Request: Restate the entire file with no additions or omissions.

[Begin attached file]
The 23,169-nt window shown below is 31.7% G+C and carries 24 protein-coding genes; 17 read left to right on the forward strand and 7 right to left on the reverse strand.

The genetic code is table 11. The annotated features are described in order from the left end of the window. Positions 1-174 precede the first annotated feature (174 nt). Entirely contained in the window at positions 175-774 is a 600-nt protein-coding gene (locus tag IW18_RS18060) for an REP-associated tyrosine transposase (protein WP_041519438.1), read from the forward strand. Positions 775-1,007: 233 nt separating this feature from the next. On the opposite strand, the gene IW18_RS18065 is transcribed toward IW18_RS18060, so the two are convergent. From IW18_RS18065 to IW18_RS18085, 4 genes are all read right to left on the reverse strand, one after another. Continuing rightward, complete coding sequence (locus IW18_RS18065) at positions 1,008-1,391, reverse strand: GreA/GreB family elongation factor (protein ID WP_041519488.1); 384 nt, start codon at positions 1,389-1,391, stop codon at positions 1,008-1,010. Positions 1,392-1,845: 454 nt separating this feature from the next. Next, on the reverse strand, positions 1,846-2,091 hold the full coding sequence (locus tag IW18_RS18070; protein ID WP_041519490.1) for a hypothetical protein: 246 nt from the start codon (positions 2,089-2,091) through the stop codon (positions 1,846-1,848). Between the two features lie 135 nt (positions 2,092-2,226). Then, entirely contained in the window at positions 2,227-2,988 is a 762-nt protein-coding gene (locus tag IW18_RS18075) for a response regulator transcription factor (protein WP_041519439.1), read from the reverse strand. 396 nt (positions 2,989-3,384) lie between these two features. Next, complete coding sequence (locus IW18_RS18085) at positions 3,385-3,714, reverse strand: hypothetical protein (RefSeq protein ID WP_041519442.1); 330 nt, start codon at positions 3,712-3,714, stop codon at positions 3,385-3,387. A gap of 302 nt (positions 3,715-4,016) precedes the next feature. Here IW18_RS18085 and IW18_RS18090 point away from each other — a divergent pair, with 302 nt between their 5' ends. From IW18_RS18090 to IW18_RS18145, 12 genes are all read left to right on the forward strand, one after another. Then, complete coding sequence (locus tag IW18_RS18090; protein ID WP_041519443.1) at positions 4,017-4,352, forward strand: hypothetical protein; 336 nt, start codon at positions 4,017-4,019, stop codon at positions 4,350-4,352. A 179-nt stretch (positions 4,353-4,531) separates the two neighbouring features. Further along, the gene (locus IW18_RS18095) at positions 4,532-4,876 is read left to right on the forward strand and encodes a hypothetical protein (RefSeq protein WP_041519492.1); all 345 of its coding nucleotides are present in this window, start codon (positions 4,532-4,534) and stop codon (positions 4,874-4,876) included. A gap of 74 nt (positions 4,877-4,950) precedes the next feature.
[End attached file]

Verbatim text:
The 23,169-nt window shown below is 31.7% G+C and carries 24 protein-coding genes; 17 read left to right on the forward strand and 7 right to left on the reverse strand.

The genetic code is table 11. The annotated features are described in order from the left end of the window. Positions 1-174 precede the first annotated feature (174 nt). Entirely contained in the window at positions 175-774 is a 600-nt protein-coding gene (locus tag IW18_RS18060) for an REP-associated tyrosine transposase (protein WP_041519438.1), read from the forward strand. Positions 775-1,007: 233 nt separating this feature from the next. On the opposite strand, the gene IW18_RS18065 is transcribed toward IW18_RS18060, so the two are convergent. From IW18_RS18065 to IW18_RS18085, 4 genes are all read right to left on the reverse strand, one after another. Continuing rightward, complete coding sequence (locus IW18_RS18065) at positions 1,008-1,391, reverse strand: GreA/GreB family elongation factor (protein ID WP_041519488.1); 384 nt, start codon at positions 1,389-1,391, stop codon at positions 1,008-1,010. Positions 1,392-1,845: 454 nt separating this feature from the next. Next, on the reverse strand, positions 1,846-2,091 hold the full coding sequence (locus tag IW18_RS18070; protein ID WP_041519490.1) for a hypothetical protein: 246 nt from the start codon (positions 2,089-2,091) through the stop codon (positions 1,846-1,848). Between the two features lie 135 nt (positions 2,092-2,226). Then, entirely contained in the window at positions 2,227-2,988 is a 762-nt protein-coding gene (locus tag IW18_RS18075) for a response regulator transcription factor (protein WP_041519439.1), read from the reverse strand. 396 nt (positions 2,989-3,384) lie between these two features. Next, complete coding sequence (locus IW18_RS18085) at positions 3,385-3,714, reverse strand: hypothetical protein (RefSeq protein ID WP_041519442.1); 330 nt, start codon at positions 3,712-3,714, stop codon at positions 3,385-3,387. A gap of 302 nt (positions 3,715-4,016) precedes the next feature. Here IW18_RS18085 and IW18_RS18090 point away from each other — a divergent pair, with 302 nt between their 5' ends. From IW18_RS18090 to IW18_RS18145, 12 genes are all read left to right on the forward strand, one after another. Then, complete coding sequence (locus tag IW18_RS18090; protein ID WP_041519443.1) at positions 4,017-4,352, forward strand: hypothetical protein; 336 nt, start codon at positions 4,017-4,019, stop codon at positions 4,350-4,352. A 179-nt stretch (positions 4,353-4,531) separates the two neighbouring features. Further along, the gene (locus IW18_RS18095) at positions 4,532-4,876 is read left to right on the forward strand and encodes a hypothetical protein (RefSeq protein WP_041519492.1); all 345 of its coding nucleotides are present in this window, start codon (positions 4,532-4,534) and stop codon (positions 4,874-4,876) included. A gap of 74 nt (positions 4,877-4,950) precedes the next feature.